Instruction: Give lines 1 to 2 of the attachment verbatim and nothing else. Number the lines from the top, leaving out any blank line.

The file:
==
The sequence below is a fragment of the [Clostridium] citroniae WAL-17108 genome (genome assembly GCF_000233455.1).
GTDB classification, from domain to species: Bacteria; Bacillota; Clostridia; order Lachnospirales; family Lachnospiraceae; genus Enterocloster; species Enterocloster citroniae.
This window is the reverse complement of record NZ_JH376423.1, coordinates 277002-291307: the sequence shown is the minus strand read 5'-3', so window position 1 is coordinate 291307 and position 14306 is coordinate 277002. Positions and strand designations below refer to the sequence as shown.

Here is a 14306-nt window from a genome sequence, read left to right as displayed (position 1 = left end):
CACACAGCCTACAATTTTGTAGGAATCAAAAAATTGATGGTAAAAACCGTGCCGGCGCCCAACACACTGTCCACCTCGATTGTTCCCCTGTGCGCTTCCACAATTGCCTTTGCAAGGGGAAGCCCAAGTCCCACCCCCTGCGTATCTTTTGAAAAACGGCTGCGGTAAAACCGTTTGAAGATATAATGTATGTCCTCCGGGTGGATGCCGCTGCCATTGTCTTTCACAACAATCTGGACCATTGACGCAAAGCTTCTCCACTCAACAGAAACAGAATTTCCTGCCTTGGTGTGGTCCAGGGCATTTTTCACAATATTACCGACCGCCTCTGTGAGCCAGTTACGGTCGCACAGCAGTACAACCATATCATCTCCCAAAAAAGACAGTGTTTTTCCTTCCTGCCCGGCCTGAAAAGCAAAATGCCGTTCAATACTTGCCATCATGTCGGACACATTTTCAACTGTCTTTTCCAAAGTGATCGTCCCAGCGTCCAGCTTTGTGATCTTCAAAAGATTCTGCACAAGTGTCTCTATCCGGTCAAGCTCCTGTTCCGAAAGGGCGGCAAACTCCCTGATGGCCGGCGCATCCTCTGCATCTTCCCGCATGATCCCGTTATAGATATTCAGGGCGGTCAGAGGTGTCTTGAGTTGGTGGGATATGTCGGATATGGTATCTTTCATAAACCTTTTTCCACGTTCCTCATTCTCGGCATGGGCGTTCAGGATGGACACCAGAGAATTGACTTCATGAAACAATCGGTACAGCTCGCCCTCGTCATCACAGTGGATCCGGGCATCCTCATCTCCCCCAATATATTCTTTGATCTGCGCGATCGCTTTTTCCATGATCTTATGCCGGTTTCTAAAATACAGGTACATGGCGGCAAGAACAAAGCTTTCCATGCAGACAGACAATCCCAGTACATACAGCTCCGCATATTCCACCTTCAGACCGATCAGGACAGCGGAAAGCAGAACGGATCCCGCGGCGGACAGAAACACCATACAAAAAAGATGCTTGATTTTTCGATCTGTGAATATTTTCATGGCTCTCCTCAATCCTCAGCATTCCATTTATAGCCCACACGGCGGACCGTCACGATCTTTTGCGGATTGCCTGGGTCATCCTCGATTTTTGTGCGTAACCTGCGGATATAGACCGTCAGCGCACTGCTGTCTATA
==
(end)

The sequence below is a fragment of the [Clostridium] citroniae WAL-17108 genome (genome assembly GCF_000233455.1).
GTDB classification, from domain to species: Bacteria; Bacillota; Clostridia; order Lachnospirales; family Lachnospiraceae; genus Enterocloster; species Enterocloster citroniae.